|Harlem is a district of Upper Manhattan in the city of New York, recognized globally as a center of African-American culture and business. The name "Harlem" can be used to designate virtually of Upper Manhattan north of Central Park, though Harlem traditionally lies within much smaller and irregular boundaries. |
While old standbys like Sylvia's soul food restaurant and the Apollo Theater are still going strong, Harlem and particularly 125th Street are amidst a renaissance as new homeowners renovate historic brownstones and new development surges. A new Marriott hotel is planned for 125th and Park, and there's always former President Bill Clinton's offices in the neighborhood as well. Further north from Harlem are Washington Heights and Inwood, unlikely to be on most tourists' radar screen but also fast improving from their days as by-words for urban blight. There are famous churches in the area, such as the Abyssinian Baptist Church, and some of these have famous gospel choirs.
• Morris-Jumel Mansion, 65 Jumel Ter. (C subway line (163rd Street stop) or M2, M3, M100, or M101 buses), 212-923-8008 - Built in 1765, this is the oldest house on Manhattan Island. It served as George Washington's headquarters in 1776. Currently a museum set on a 1.5-acre park, it features a decorative-arts collection representing the colonial and Revolutionary War periods. Washington's office is among the 12 restored rooms. The mansion is accessible by the C subway line (163rd Street stop) and by the M2, M3, M100, and M101 buses.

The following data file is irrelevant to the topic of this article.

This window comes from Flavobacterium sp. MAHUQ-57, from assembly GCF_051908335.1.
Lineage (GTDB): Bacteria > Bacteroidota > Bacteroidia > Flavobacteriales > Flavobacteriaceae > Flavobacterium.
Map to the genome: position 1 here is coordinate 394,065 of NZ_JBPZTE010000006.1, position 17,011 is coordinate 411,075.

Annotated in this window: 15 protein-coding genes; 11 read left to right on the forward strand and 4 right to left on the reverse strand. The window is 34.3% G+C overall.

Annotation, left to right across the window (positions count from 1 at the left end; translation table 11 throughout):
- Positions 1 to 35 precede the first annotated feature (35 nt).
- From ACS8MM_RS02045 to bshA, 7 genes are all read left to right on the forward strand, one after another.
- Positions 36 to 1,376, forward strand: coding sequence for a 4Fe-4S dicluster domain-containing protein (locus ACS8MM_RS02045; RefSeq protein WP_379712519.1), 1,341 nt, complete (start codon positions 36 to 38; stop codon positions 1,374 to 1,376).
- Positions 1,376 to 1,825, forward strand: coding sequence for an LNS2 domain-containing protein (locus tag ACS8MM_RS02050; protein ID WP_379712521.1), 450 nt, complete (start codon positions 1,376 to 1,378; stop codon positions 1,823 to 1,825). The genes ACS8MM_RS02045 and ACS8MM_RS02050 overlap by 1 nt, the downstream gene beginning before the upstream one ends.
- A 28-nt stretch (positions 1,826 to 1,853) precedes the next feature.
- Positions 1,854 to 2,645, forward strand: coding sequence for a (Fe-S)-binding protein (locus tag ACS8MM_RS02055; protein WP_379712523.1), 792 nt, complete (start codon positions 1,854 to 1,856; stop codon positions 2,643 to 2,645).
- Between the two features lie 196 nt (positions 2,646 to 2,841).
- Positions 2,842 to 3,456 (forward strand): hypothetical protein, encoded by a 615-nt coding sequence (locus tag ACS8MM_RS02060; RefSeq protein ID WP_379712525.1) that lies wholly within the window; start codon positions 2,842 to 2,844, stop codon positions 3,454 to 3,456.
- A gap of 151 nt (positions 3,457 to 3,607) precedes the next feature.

• The Cloisters - Located on four acres overlooking the Hudson River in northern Manhattan's Fort Tryon Park, the building incorporates elements from five medieval French cloisters--quadrangles enclosed by a roofed or vaulted passageway, or arcade--and from other monastic sites in southern France. Its gardens are a great way to spend a nice afternoon. Pay for the Cloisters or the Metropolitan Museum, and see both for one price.
Catch great jazz in the Zebra Room at the Lenox Lounge at 288 Lenox Avenue (tel. 212-427-0253). Take the 2 or 3 train to 125th St. and you're there.
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The first European settlement in what is now Harlem was by Dutch settlers and was named in 1658 as Nieuw Haarlem (or New Haarlem), after the Dutch city of Haarlem.
In the 1920s and '30s, the district of Harlem became the focus of a flowering in African American culture that became known as the "Harlem Renaissance" - a time of great artistic creativity, but from which, ironically, many African-Americans were excluded from viewing what they themselves were creating. Many jazz venues, like Small's and the Cotton Club (where Duke Ellington played) were open to white customers only.